Malfunction, not bomb, caused crash of Russian military jet

Investigators say they are closer to understanding the cause of the crash, but that terrorism could be at fault even in the absence of an explosion on the plane.
By Stephen Feller  |  Dec. 29, 2016 at 9:33 PM
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MOSCOW, Dec. 29 (UPI) -- Investigators in the crash of a Russian military transport plane into the Black Sea on Sunday have ruled out an explosion as causing the plane to go down but they do not have enough evidence to say a terrorist attack of some sort was at fault.

Enough pieces of a Syria-bound Russian plane that went down in the Black Sea have been recovered to decipher some kind of mechanical malfunction caused the crash -- possibly a problem with the Tu-154's wing flaps -- if a partial analysis of black box recorders is correct.

"We arrived at the conclusion that there was no explosion aboard," Sergei Bainetov, head of the Russian armed forces' flight safety service, said during a press conference Thursday. "However, a terror attack does not have to be an explosion. Other causes are possible. Hence, we have not ruled out this theory for now."

The defense ministry airliner was traveling from Sochi to Syria, crashing into the sea barely more than a minute after takeoff and hit the water with so much force it destroyed the plane and killed all 92 people on board.

In addition to recovering 19 bodies and more than 200 body parts, investigators have lifted 13 large pieces of the plane out of the sea and collected nearly 2,000 smaller ones. Included among the pieces found are the flights' black box recorders.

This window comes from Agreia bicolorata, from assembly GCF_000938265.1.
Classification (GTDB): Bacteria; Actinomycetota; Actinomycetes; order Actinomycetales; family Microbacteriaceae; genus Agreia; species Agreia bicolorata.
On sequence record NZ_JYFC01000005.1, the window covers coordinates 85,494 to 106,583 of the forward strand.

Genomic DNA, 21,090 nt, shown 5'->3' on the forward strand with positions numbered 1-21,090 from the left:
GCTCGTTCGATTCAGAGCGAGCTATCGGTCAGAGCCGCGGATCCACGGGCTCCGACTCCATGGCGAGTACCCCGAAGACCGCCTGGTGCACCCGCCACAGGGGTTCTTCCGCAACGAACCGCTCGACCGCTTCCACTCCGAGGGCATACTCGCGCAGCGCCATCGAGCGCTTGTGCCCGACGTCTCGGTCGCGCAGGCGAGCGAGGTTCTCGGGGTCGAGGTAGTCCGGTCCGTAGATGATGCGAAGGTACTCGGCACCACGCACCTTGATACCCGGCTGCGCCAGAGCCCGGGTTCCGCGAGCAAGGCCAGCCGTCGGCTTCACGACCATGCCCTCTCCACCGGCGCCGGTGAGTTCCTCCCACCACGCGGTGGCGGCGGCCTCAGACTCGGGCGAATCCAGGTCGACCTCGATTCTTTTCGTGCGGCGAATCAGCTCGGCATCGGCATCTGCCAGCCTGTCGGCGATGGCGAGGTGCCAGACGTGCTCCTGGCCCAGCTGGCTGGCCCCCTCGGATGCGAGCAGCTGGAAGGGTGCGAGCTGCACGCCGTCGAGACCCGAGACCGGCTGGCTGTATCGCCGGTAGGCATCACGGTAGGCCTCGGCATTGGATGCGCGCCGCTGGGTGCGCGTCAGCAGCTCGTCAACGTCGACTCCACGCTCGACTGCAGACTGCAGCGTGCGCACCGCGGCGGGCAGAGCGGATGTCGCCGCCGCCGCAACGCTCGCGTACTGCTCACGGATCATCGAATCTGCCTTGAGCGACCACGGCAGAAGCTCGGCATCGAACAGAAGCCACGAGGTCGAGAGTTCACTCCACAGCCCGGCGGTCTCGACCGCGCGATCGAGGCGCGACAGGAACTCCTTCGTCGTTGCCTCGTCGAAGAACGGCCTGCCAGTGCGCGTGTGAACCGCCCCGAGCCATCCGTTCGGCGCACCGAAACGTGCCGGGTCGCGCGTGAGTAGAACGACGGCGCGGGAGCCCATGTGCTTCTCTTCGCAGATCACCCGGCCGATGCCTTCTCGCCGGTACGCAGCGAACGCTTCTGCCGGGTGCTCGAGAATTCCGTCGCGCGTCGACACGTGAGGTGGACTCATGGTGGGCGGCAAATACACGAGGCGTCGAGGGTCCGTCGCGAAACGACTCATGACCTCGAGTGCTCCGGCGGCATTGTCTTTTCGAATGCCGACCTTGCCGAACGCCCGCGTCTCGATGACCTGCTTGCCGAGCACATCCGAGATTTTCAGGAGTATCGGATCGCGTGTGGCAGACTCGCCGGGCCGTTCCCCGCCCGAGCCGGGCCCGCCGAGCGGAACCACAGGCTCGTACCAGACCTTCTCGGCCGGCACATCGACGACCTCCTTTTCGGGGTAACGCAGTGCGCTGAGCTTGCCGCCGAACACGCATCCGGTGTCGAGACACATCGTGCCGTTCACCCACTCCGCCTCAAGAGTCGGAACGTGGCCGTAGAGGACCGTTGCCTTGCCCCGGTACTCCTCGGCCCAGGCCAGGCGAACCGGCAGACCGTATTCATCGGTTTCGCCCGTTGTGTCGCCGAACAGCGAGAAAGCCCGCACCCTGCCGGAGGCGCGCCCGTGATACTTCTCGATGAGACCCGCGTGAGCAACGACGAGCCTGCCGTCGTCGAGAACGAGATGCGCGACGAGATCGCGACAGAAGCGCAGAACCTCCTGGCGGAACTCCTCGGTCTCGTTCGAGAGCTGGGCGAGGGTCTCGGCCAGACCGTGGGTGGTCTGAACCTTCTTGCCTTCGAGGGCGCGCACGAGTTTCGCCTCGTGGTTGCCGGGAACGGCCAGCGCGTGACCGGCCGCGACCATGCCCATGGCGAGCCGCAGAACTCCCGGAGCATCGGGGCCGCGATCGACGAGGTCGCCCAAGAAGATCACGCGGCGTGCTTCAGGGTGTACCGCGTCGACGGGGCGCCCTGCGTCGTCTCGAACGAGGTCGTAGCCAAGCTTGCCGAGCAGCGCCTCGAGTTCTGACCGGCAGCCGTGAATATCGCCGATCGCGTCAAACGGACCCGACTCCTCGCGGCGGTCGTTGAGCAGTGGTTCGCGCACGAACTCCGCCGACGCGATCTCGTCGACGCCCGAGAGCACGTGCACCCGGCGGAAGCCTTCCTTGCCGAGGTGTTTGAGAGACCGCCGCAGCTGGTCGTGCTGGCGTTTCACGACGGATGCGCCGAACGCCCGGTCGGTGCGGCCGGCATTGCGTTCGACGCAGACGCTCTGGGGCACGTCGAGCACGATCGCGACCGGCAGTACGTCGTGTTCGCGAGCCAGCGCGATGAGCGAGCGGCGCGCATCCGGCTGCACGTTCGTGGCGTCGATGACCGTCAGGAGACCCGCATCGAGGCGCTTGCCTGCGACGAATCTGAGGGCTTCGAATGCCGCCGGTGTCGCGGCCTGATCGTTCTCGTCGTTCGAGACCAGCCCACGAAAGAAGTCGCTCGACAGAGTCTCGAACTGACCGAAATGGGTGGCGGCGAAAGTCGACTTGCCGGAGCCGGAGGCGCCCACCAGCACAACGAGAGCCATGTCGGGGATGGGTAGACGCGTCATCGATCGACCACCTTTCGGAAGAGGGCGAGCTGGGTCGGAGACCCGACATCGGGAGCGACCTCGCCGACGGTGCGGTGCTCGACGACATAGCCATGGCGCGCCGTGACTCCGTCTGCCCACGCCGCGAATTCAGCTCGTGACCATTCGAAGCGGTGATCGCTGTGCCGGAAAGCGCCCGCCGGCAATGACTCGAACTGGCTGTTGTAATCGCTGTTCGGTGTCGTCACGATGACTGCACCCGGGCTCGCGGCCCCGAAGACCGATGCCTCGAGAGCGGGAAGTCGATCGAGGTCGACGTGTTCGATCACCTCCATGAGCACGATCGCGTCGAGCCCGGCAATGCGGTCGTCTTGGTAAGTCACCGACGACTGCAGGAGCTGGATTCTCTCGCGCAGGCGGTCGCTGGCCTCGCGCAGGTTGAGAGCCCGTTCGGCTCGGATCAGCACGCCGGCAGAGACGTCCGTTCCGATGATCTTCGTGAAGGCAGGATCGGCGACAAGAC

The last words on one of the recordings before the crash includes the words "the flaps, damn it," suggesting a problem with the flaps that could have played a role in the plane's quick descent after takeoff.

Evidence collected thus far suggests an explosion didn't occur on the flight, including what Bainetov called an "emergency situation" on the aircraft though few details were made available.

"It is apparent that the equipment didn't work as intended," Russian Transport Minister Maksim Sokolov, who is heading the investigation into the crash, told reporters during a press conference. "What caused this is for the experts to establish. A technical commission has been created to do this work. Preliminary results may be available in January 2017."

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